Brightsurf Science News & Current Events

April 20, 2007
Trips to the NanoFrontier
Given the incredible promise of the fast emerging field -- and the billions in public and private investment that it has attracted -- the Wilson Center's Project on Emerging Nanotechnologies launched today a new series of NanoFrontiers newsletters and podcasts focused on progress toward exciting applications on the horizon of nanotechnology.

UD chemical engineer receives NSF career award
Thomas H. Epps III, assistant professor of chemical engineering at the University of Delaware, has received the prestigious Faculty Early Career Development Award from the National Science Foundation for his research and education program on block copolymers.

Physicians should be able to review performance rates before release
A policy paper and principles assuring that physicians are given the opportunity to comment on performance ratings that they believe are inaccurate were adopted this week by the American College of Physicians at its annual meeting.

Kent State University and Summa Health System receive NIH grant to study prehypertension
Summa Health System and Kent State University have received a $545,000 grant from the National Center for Complementary and Alternative Medicine of the National Institutes of Health to study the effects of mindfulness-based stress reduction and progressive muscle relaxation on people with prehypertension.

Democracy and peace? Historical links and implications for world order
The eighth annual Symposium on Democracy, titled

Will lemmings fall off climate change cliff?
Contrary to popular belief, lemmings do not commit mass suicide by leaping off cliffs into the sea.

Monkeys' ability to reflect on their thoughts may have implications for infants, autistic children
A new study shows that monkeys have the ability to reflect about their thoughts and to assess their performance.

Safer air traffic with EGNOS
Vertical guidance by means of signals from the sky: this is what EGNOS, the first European satellite navigation service, will offer pilots during approach and landing.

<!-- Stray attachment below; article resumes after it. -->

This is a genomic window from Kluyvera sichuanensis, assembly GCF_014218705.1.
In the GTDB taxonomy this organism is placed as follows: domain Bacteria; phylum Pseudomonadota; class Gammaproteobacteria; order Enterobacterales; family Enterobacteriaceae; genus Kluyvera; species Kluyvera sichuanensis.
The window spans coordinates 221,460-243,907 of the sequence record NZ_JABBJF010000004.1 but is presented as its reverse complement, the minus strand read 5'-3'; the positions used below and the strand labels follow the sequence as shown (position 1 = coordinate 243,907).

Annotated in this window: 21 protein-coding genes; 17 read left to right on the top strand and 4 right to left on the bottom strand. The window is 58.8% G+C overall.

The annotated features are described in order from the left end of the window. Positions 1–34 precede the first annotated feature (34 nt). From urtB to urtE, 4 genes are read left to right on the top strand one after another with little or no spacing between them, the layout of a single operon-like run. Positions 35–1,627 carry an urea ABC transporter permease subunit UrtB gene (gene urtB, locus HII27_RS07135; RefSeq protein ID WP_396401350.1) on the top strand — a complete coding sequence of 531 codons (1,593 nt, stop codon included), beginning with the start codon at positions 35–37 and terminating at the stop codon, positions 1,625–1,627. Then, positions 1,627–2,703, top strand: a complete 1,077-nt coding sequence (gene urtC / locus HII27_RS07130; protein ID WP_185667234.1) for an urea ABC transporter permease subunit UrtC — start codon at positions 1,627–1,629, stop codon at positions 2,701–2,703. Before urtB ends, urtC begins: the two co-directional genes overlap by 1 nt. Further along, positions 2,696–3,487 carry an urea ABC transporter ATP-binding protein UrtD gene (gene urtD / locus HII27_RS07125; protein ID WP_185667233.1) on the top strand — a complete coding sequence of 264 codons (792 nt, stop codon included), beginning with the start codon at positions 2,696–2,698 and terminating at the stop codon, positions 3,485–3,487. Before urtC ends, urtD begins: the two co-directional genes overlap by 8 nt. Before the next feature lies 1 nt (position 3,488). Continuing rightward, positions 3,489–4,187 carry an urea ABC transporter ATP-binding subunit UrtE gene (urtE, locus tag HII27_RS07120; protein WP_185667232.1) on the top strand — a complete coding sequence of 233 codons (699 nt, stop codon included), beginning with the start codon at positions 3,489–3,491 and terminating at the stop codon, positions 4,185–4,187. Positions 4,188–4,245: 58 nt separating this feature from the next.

Gene study shows three distinct groups of chimpanzees
The largest study to date of genetic variation among chimpanzees has found that the traditional, geography-based sorting of chimps into three populations -- western, central and eastern -- is underpinned by significant genetic differences, two to three times greater than the variation between the most different human populations.

Quality on peer review must be raised with co-operation, says ESF report
Scientists are questioning whether peer review, the internationally accepted form of scientific critique, is able to meet the challenges posed by the rapid changes in the research landscape.

Research uncovers the significant benefits of remote monitoring
Researchers from Canada and Australia have found that the use of remote monitoring for patients with chronic heart failure has the potential to significantly improve clinical outcomes (mortality, morbidity and quality indicators).

Jefferson researchers want to learn if heart defect 'at heart' of some migraines
Researchers of the heart and headaches at Thomas Jefferson University Hospital are combining efforts to determine if a common heart defect may be the cause of some forms of migraine headaches.

The origin of the brain lies in a worm
Researchers from the European Molecular Biology Laboratory in Heidelberg now reveal that the vertebrate nervous system is probably much older than expected.

News tips from the Journal of Biological Chemistry